Sunday, January 27th will be your first foray back to the Garden since you decided to stick it to Danny, Rajon and whoever else you deemed to have slighted or disrespected you over these past five seasons in Boston. By now I’m sure you’ve contemplated your reception – will the fans applaud, will they give you a standing O, will they boo your every move?
Well, I for one wouldn’t hold your breath for any kisses or long embraces, unless, of course, you bring your mom with you. Don’t know about anyone else out there, but I’ve always wondered why Ray’s momz was always so much more visible that his classy wife Shannon. Is it because Momma Allen couldn’t be happy enough that her famous son’s mug had become a national icon? Does she suffer from a deep-seeded need to have the spotlight constantly thrown on her, even though there’s no real, valid reason for her to have more than cursory camera shot celebrating her son’s exploits?
Personally, the whole relationship between Ray and his mommy worries me. It’s a little on the creepy side if you ask me – maybe not Tom Cruise and Katie Holmes creepy, but close.
Maybe that shtick worked when you were 10 and playing some sort of church league ball, but you’re pushing 40 now. Don’t you think it’s time to back off just a bit? Maybe throw some of that love to Shannon during the games?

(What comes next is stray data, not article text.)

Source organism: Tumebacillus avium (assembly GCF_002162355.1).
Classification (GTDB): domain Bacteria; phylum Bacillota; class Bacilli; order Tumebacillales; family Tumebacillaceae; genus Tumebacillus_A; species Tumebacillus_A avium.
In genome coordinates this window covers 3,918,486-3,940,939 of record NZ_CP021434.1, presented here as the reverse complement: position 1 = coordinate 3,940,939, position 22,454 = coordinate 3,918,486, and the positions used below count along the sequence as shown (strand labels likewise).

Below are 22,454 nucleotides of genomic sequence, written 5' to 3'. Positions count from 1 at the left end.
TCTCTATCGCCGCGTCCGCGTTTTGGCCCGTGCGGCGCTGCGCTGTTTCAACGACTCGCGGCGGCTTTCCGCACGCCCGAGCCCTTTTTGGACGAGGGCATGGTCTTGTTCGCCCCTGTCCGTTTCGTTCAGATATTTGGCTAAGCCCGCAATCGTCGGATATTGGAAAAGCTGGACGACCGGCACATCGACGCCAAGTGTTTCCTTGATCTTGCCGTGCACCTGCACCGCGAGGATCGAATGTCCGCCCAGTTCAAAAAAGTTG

But back to your homecoming. I’m guessing you’ll get a mixed bag – the loyal Allen fans who still love you and want to thank you for five beautiful years; the tanked-up meat-heads who would love nothing more than to get you in a dark ally in North Boston and show you what they really think; and the rest of us, who wish you the best personally, but hope that you experience nothing but pain and suffering on a team level.
That’s where I fall. It would warm my heart to see you jump ship and end up watching our Celtics celebrate an NBA Championship.
Revenge, so the old proverb goes, is always best served up cold. That’s why I’m going to hold back on the hate. I’m going to keep it inside and hope like hell that you come up short in Miami. That’s when we can gloat over your team’s failure, and feel secure knowing that you weren’t the difference maker that everyone in South Beach thought that you’d be.